The Dallas Museum of Art
named Caroline Goeser, Associate Professor of Art History in the School of Art at the University of Houston, as the 2008 Vasari Award Winner for her book Picturing the New Negro: Harlem Renaissance Print Culture and Modern Black Identity (University Press of Kansas).
This year marks the 23rd instance of the Vasari Award, which is given to an author working in Texas whose book provides insight into works of art or aspects of art history and theory that enriches the understanding of visual arts. Criteria for the award include originality and depth of scholarship, quality of book production and visual presentation of material, as well as significance for the field of specialization and the literature of art history. The Dallas Museum of Art’s Mildred R. and Frederick M. Mayer Library sponsors the Vasari Award, which recognizes an outstanding scholarly publication by an art historian in Texas.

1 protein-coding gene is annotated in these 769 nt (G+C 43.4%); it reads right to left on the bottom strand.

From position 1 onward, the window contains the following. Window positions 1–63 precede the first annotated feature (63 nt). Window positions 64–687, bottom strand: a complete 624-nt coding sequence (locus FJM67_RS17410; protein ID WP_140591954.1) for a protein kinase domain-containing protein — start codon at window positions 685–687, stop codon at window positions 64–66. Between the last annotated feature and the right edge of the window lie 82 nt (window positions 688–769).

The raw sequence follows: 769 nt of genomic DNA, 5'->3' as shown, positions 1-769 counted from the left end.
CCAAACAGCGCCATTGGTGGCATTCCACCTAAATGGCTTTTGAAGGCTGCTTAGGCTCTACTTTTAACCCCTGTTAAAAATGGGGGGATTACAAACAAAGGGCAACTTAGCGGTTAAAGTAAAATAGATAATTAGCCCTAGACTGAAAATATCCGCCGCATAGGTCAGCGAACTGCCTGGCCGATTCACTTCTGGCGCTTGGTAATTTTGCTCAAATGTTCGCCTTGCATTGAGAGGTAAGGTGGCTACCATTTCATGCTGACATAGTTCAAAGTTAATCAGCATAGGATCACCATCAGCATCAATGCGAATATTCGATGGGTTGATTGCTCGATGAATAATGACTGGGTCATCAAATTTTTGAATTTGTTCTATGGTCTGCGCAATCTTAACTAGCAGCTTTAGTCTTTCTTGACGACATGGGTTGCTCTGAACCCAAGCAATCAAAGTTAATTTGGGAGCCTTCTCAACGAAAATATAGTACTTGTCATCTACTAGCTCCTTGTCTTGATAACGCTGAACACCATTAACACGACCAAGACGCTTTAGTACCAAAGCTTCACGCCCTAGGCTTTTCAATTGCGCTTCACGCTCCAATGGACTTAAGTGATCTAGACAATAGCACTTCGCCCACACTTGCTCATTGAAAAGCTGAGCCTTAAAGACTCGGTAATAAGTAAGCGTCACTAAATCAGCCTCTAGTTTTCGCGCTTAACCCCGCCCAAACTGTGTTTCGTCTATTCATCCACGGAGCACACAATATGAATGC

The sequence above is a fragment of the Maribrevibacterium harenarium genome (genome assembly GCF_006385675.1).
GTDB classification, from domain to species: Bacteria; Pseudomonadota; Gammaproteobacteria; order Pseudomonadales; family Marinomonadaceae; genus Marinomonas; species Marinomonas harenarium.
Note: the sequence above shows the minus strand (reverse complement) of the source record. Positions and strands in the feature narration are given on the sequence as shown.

Picturing the New Negro is a remarkably complex and eye-opening study of the way in which artists during the Harlem Renaissance of the 1920s and 1930s created a new cultural identity for African Americans. In concentrating on prints and book and magazine illustrations, Goeser shows the graphic force that these artists gave to the New Negro movement. By melding black poetry and other writings with popular print images, the book is as much cultural history as art history and demonstrates the depth and richness of this great period in the life of African Americans. Aaron Douglas’ cover image of an African woman for the May 1927 issue of Opportunity magazine is both a striking modernist design and a logo for the New Negro experience.
Judges for the 2008 award were Dr. Anne Bromberg, Head Juror and The Cecil and Ida Green Curator of Ancient and Asian Art at the Dallas Museum of Art; and the winners of the 2007 Vasari Award, Randall C. Griffin, Associate Professor of Art History, SMU Meadows School of the Arts, and Anthony Alofsin, the Roland Gommel Roessner Centennial Professor in Architecture and Professor of Art and Art History at the University of Texas at Austin.